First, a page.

There has been some disruption on our Facebook page this week, and we have received a few complaints which we are taking very seriously. Firstly, I would like to make a full apology to all of our supporters for any offence or confusion. We have been listening to your concerns, and would like to address a few quick points.
Who are the Facebook admins?
In light of recent activity on Facebook, our senior management team will be reviewing our social media policy as a matter of urgency. We would like to reassure our supporters that steps will be taken effective immediately to ensure that those commenting on Facebook on behalf of The Vegan Society do so in a respectful and friendly manner at all times.
Please bear with us during what has been an extremely busy year for the society. Staff here often work around the clock to meet tight deadlines, and everyone makes mistakes from time to time.
Following best practice used in charities, we are monitoring and evaluating the outcome and impact of all our work, including our social media pages, and we will be incorporating any lessons learned for the future.
Is The Vegan Society really telling people that they “don’t have to be vegan”?
No, this isn’t quite what we’re saying. In everything that we do, The Vegan Society promotes veganism as a way of life which seeks to exclude, as far as is possible and practicable, all forms of exploitation of, and cruelty to, animals for food, clothing or any other purpose.
We are aware that there has been some misinformation going around about the Love Vegan campaign and we are monitoring this closely – particularly, the slogan of the campaign has sometimes been partially quoted or taken out of context.
The full slogans of the Love Vegan campaign so far are as follows:
- “You don’t have to be vegan to love vegan lipstick.”
- “You don’t have to be vegan to love vegan trainers.”
- “You don’t have to be vegan to love vegan ice-cream.”
We know that we need to be inclusive and non-judgemental if we are going to encourage and support large numbers of people to go vegan and stay vegan.
By vegan, we mean vegan, as defined by our founding members 70 years ago this year. We have never and nor will we ever campaign for so-called ‘part-time veganism’ as a permanent lifestyle, but only as part of an exciting journey towards 100% veganism. We know from experience that it makes the whole concept more accessible to everyone – and I’m sure you’ll agree that every step towards veganism, however small, makes a difference.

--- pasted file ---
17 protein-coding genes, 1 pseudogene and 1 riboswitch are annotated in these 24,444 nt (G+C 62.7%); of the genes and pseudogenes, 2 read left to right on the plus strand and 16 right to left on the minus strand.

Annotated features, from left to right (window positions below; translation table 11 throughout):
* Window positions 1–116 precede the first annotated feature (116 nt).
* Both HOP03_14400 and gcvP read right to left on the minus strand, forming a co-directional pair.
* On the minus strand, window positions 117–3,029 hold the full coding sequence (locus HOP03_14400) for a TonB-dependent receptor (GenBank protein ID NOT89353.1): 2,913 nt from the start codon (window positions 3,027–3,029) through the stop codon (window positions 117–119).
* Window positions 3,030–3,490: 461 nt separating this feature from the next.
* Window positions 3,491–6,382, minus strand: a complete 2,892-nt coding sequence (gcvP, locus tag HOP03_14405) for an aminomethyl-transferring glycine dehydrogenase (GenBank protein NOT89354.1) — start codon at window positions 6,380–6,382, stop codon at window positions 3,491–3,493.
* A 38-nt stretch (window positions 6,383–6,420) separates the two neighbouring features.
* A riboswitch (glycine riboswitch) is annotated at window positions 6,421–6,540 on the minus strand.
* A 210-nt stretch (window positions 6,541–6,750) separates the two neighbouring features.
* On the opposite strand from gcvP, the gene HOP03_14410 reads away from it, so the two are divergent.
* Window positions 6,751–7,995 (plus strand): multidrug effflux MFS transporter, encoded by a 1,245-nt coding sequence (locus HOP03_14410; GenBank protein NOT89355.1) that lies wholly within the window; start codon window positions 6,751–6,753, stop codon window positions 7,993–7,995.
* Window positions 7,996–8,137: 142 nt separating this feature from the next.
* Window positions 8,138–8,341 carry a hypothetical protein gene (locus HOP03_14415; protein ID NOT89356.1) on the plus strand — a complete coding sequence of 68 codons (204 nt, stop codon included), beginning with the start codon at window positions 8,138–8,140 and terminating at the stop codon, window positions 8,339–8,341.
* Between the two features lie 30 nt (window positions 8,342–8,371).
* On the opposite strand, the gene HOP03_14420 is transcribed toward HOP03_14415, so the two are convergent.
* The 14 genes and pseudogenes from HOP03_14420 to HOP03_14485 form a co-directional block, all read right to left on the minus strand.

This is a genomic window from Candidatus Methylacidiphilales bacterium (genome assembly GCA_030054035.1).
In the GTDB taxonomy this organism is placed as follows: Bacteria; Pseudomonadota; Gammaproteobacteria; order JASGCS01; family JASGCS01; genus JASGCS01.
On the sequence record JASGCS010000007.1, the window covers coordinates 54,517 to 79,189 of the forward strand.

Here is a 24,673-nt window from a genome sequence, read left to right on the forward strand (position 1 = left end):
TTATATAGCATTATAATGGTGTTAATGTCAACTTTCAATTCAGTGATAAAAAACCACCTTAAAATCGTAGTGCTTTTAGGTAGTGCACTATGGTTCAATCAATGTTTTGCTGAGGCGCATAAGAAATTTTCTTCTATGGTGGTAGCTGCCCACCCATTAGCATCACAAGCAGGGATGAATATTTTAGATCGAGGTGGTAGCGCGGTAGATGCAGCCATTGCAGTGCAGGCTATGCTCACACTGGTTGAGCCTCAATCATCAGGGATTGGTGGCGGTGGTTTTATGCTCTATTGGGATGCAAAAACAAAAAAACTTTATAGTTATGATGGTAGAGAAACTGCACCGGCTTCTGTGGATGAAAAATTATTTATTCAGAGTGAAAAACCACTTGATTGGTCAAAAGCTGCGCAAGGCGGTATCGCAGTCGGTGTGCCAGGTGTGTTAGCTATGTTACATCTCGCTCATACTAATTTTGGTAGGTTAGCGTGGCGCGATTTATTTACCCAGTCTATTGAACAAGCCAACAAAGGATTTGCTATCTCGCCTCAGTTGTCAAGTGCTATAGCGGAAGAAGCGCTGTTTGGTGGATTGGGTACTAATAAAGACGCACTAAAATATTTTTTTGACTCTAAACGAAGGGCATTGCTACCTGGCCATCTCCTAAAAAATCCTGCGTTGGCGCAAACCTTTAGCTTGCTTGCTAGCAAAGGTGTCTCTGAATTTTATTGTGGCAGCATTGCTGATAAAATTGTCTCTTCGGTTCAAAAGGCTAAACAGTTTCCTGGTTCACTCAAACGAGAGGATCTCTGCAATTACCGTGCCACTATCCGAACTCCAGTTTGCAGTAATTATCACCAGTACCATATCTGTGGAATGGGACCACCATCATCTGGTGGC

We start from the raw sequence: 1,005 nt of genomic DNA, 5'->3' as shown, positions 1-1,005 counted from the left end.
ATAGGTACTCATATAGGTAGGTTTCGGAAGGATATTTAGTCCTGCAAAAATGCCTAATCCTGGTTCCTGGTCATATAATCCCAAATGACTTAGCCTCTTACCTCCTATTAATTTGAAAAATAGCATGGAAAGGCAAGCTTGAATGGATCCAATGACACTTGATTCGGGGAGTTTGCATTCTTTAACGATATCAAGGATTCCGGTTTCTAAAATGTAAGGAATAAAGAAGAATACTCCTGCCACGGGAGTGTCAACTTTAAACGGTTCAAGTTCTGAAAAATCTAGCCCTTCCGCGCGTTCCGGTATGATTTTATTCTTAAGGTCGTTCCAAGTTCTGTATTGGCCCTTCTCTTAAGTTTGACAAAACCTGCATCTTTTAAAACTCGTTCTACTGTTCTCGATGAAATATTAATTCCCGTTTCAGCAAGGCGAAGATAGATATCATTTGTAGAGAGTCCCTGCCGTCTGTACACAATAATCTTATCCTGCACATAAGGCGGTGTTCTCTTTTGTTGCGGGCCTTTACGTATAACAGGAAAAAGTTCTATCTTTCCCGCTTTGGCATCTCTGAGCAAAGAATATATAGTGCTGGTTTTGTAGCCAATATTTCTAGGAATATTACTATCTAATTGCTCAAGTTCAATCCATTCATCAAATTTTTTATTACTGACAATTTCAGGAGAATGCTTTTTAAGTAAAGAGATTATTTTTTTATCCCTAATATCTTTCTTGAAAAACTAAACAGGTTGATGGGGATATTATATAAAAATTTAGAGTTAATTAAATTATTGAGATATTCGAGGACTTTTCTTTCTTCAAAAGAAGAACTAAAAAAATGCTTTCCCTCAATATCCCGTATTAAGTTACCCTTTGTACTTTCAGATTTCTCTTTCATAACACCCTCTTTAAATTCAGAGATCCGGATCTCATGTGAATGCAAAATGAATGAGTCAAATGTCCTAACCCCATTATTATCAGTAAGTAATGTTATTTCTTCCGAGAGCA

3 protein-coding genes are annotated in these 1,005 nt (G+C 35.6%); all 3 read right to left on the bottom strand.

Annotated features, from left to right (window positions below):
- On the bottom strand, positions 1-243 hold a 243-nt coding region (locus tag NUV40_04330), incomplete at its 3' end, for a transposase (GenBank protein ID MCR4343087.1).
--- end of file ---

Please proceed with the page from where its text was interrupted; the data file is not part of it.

Why are people saying that The Vegan Society has “sold out”?
The Vegan Society is the world’s oldest and largest vegan society. Our founding members invented the word ‘vegan’ in 1944, and we remain as true to our core values today as ever. We are here to support vegans – this is part of our mission, but we won’t be able to provide this support if we can’t raise the funds to sustain our charity in the long-term.
As we receive no government funding, the vast majority of our income is generated by our Vegan Trademark registration scheme. Having more vegan products registered with the Vegan Trademark achieves three things: it gives people more confidence when shopping for vegan products, it shows companies and retailers that the vegan market share is growing, and it funds The Vegan Society’s charitable work. Every penny we make from the Vegan Trademark is used to fund the charitable work that we do as a society. Simply put, there wouldn’t be a Vegan Society without the Vegan Trademark.
We don’t feel that this is in any way selling out. On the contrary, due to the popularity of our Vegan Trademark scheme, it is now easier than ever to shop as a vegan, and more and more people are being introduced to veganism through great products.
Why are animals listed at number five?
The subheadings on our ‘Why Vegan?’ page of our website are deliberately not numbered, but we understand some of the concerns raised about this page. The new website is still being developed, and we know that some of the pages still need revising.
Reducing animal suffering is a driving force behind many people’s motivations for becoming vegan, and is key to our work at The Vegan Society; respect for life is one of our core values. On the homepage of our website, a banner with the strapline, “A voice for animals” is featured, and it has been there in this very prominent place since day one. Even so, based on your feedback, the information about being vegan for the animals will be made more prominent on other pages of the website.
Thank you for your support
Lastly, I’d like to thank you for supporting us. As always, we are open to any practical and positive suggestions relating to our work as a charity, and welcome polite and constructive dialogue on our Facebook page.
We accept that we need to make sure our communication is equally respectful, and as stated above, steps will be taken effective immediately to ensure that those commenting on Facebook on behalf of The Vegan Society do so in a respectful and friendly manner at all times.
The Vegan Society's mission is to make veganism mainstream. We want veganism to be an easily-adopted and widely-recognised approach to reducing animal and human suffering and environmental damage. And we very much value your support to achieve this.
Let us be united in being the best vegan advocates we can be.
Jasmijn de Boo
CEO, The Vegan Society
If you have any further questions or comments, these need to be put in writing to the office so that your point can be seen by the necessary people and properly addressed. Email info[at]vegansociety[dot]com or write to us at Donald Watson House, 21 Hylton Street, Birmingham, B18 6HJ.